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29 October 2014

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January 2004
Hold on! Twisters in Nottinghamshire
tornado (in Miami)
Tornado (in Miami)
Nottinghamshire is one of the UK's tornado hotspots. In fact, on August 2nd 1984 Gotham, Notts was struck by a twister!

Sarah-Leigh Barnett investigates...
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You can hear Sarah-Leigh, Kwesa and Sara give their daily weather forecasts on BBC Radio Nottingham (95.5 and 103.8 FM and 1584 MW) every weekday.

You can watch Sarah-Leigh, Kwesa and Sara give their daily weather forecasts on East Midlands Today at 1.30pm and 6.30pm on BBC1 every weekday.
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Earlier this month an impressive waterspout formed over the Bristol Channel - sparking a debate about the chances of a twister reaching further inland - could a tornado reach our landlocked county?

In truth, you're a lot more likely to get floored by a game of Twister than the natural phenomenon.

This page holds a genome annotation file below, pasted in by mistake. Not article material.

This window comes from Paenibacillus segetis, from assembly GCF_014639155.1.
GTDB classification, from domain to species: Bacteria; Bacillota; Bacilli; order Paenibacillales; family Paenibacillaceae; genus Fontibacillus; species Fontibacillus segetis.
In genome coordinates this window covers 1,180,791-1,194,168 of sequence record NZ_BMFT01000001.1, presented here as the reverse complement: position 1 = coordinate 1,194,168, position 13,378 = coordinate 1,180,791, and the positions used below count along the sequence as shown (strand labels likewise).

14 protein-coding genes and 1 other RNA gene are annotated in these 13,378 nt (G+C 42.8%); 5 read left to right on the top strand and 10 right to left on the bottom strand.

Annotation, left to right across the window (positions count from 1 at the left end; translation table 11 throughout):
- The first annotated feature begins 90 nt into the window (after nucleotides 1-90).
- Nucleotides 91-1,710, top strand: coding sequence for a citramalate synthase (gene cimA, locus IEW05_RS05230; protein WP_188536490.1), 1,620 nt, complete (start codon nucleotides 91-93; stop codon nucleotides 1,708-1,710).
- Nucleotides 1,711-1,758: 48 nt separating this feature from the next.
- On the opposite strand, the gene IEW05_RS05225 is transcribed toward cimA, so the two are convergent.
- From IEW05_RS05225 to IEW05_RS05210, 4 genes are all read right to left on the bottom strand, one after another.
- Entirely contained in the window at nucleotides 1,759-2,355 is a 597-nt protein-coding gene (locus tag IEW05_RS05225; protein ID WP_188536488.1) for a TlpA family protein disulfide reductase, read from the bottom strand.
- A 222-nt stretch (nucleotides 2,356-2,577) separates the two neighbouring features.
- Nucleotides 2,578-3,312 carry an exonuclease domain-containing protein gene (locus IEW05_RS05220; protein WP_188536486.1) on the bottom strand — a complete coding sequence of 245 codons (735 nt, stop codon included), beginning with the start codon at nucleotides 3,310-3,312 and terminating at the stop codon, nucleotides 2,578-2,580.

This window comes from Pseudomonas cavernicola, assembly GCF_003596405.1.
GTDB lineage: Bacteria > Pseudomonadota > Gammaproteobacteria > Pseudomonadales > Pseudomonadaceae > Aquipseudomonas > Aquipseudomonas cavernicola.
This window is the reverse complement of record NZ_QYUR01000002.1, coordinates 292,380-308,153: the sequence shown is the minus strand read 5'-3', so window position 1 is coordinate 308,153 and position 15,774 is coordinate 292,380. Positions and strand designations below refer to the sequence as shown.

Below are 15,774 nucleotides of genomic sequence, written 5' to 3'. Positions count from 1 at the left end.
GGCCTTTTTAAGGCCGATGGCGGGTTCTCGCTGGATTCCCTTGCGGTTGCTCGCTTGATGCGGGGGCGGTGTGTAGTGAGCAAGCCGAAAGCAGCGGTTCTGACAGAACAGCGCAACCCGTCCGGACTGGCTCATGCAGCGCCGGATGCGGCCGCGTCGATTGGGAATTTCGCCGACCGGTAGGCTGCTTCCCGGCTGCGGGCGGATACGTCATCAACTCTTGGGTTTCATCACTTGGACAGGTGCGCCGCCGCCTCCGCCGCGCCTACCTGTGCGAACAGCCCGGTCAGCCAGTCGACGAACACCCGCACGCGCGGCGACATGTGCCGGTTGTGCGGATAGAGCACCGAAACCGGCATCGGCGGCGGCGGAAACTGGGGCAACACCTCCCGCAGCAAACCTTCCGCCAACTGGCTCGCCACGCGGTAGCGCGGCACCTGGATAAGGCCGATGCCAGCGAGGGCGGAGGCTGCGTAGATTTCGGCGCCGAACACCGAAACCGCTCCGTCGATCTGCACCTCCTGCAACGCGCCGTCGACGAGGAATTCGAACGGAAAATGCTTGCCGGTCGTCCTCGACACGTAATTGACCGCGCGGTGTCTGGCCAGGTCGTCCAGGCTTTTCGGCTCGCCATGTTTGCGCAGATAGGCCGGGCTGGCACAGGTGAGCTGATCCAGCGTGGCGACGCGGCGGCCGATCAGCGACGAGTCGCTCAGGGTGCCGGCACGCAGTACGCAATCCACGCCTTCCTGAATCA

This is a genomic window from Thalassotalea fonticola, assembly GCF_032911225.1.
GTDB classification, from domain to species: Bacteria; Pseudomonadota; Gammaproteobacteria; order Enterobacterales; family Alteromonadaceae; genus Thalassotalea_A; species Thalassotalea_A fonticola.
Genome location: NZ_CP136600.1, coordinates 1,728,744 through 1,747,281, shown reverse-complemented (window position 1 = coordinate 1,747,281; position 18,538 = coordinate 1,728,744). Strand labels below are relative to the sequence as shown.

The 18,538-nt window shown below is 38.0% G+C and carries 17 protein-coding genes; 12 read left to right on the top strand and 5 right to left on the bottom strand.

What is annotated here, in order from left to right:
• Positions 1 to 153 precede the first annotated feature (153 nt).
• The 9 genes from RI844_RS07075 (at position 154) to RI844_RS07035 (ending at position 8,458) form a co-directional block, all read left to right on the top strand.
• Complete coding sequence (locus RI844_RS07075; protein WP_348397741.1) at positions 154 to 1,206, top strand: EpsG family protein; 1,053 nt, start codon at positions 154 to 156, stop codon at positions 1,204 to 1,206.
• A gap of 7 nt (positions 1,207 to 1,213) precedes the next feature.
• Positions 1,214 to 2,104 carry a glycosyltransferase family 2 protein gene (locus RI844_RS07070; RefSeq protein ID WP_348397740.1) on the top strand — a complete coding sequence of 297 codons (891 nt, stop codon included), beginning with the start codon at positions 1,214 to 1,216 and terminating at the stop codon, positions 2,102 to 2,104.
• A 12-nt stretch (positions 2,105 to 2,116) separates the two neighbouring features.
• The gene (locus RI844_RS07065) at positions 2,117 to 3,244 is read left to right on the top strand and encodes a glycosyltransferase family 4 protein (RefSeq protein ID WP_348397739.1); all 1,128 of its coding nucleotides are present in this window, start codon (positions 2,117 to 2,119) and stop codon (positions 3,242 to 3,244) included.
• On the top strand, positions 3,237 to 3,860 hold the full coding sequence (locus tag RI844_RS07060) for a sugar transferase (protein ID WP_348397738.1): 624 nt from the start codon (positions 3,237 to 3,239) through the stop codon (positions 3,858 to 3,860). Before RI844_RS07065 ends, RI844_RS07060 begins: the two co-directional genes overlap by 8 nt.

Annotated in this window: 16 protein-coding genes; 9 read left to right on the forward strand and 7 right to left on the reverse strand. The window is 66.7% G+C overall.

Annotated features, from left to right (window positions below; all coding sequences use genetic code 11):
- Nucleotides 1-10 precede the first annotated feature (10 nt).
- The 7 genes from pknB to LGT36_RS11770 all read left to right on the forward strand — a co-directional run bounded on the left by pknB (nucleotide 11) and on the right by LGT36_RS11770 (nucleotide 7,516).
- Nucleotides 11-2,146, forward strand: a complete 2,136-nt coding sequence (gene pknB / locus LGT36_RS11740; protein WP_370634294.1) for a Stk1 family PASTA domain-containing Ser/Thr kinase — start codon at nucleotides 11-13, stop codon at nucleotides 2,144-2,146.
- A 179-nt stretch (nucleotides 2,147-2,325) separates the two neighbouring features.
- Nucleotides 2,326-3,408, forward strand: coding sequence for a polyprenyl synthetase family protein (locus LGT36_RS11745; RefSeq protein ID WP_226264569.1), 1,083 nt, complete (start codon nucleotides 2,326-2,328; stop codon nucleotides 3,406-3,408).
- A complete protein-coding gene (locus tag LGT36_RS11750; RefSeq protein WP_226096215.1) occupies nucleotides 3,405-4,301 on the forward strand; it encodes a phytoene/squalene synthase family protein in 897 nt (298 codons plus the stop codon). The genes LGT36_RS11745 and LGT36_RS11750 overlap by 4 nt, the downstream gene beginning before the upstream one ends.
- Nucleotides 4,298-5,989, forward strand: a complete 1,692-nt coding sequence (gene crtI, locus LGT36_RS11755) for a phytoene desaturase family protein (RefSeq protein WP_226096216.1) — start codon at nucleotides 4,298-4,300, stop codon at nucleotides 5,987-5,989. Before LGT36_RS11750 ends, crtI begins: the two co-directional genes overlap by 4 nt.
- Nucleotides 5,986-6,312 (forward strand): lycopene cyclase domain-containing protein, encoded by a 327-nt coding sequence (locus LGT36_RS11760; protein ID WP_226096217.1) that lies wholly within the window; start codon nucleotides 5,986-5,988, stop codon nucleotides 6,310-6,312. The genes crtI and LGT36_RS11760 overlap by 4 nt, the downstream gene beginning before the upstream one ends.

However, time to take note - Nottinghamshire is one of the UK's tornado hotspots. In fact, on August 2nd 1984 Gotham, Notts was struck by a tornado!


Gotham Tornado - 2nd August 1984
Yep, that's right! Gotham (pronounced 'Goatam', as in "Home of Goats"), Nottinghamshire's Gotham and not Batman's Gotham City, had their very own tornado back in 1984. As rain storms lashed the county, the tornado struck at approximately 5.50pm uprooting trees, blowing garden sheds onto power cables, destroying greenhouses and severely damaging houses, roofs and chimneys. Amazingly, nobody was injured. Residents who experienced the tornado still remember its impact vividly.